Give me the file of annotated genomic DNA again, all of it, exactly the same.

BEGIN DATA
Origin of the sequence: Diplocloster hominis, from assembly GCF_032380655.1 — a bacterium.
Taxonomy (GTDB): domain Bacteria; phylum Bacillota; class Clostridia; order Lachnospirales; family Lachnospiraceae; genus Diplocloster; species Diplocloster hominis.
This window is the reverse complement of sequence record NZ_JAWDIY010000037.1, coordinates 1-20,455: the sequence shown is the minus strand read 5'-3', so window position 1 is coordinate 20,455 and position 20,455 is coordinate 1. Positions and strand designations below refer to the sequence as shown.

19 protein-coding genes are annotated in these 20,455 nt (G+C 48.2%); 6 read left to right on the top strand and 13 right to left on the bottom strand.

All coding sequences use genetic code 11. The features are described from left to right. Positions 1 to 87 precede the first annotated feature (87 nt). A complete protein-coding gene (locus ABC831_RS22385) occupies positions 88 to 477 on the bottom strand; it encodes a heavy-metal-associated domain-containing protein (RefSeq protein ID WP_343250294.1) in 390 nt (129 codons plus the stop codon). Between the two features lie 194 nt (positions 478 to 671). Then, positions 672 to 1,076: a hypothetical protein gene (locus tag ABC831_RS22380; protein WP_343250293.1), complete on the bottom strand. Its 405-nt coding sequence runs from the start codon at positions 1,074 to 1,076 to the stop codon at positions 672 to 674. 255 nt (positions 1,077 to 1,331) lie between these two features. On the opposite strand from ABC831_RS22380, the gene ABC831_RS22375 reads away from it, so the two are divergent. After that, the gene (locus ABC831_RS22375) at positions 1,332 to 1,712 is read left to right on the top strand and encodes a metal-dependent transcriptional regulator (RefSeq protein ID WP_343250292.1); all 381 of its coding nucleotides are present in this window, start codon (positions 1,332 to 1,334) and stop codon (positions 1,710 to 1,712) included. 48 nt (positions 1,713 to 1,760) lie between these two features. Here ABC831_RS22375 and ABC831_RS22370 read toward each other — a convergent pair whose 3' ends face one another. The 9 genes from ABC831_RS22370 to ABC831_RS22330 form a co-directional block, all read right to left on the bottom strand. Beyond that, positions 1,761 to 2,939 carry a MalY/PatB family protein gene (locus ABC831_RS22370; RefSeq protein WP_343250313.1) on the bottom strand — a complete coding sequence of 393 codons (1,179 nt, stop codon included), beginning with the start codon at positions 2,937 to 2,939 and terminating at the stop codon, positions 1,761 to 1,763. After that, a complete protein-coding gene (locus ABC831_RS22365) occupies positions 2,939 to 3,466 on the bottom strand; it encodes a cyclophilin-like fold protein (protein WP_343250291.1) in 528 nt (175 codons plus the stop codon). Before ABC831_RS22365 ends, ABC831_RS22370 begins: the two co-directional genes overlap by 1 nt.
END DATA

Origin of the sequence: Diplocloster hominis, from assembly GCF_032380655.1 — a bacterium.
Taxonomy (GTDB): domain Bacteria; phylum Bacillota; class Clostridia; order Lachnospirales; family Lachnospiraceae; genus Diplocloster; species Diplocloster hominis.
This window is the reverse complement of sequence record NZ_JAWDIY010000037.1, coordinates 1-20,455: the sequence shown is the minus strand read 5'-3', so window position 1 is coordinate 20,455 and position 20,455 is coordinate 1. Positions and strand designations below refer to the sequence as shown.

19 protein-coding genes are annotated in these 20,455 nt (G+C 48.2%); 6 read left to right on the top strand and 13 right to left on the bottom strand.

All coding sequences use genetic code 11. The features are described from left to right. Positions 1 to 87 precede the first annotated feature (87 nt). A complete protein-coding gene (locus ABC831_RS22385) occupies positions 88 to 477 on the bottom strand; it encodes a heavy-metal-associated domain-containing protein (RefSeq protein ID WP_343250294.1) in 390 nt (129 codons plus the stop codon). Between the two features lie 194 nt (positions 478 to 671). Then, positions 672 to 1,076: a hypothetical protein gene (locus tag ABC831_RS22380; protein WP_343250293.1), complete on the bottom strand. Its 405-nt coding sequence runs from the start codon at positions 1,074 to 1,076 to the stop codon at positions 672 to 674. 255 nt (positions 1,077 to 1,331) lie between these two features. On the opposite strand from ABC831_RS22380, the gene ABC831_RS22375 reads away from it, so the two are divergent. After that, the gene (locus ABC831_RS22375) at positions 1,332 to 1,712 is read left to right on the top strand and encodes a metal-dependent transcriptional regulator (RefSeq protein ID WP_343250292.1); all 381 of its coding nucleotides are present in this window, start codon (positions 1,332 to 1,334) and stop codon (positions 1,710 to 1,712) included. 48 nt (positions 1,713 to 1,760) lie between these two features. Here ABC831_RS22375 and ABC831_RS22370 read toward each other — a convergent pair whose 3' ends face one another. The 9 genes from ABC831_RS22370 to ABC831_RS22330 form a co-directional block, all read right to left on the bottom strand. Beyond that, positions 1,761 to 2,939 carry a MalY/PatB family protein gene (locus ABC831_RS22370; RefSeq protein WP_343250313.1) on the bottom strand — a complete coding sequence of 393 codons (1,179 nt, stop codon included), beginning with the start codon at positions 2,937 to 2,939 and terminating at the stop codon, positions 1,761 to 1,763. After that, a complete protein-coding gene (locus ABC831_RS22365) occupies positions 2,939 to 3,466 on the bottom strand; it encodes a cyclophilin-like fold protein (protein WP_343250291.1) in 528 nt (175 codons plus the stop codon). Before ABC831_RS22365 ends, ABC831_RS22370 begins: the two co-directional genes overlap by 1 nt.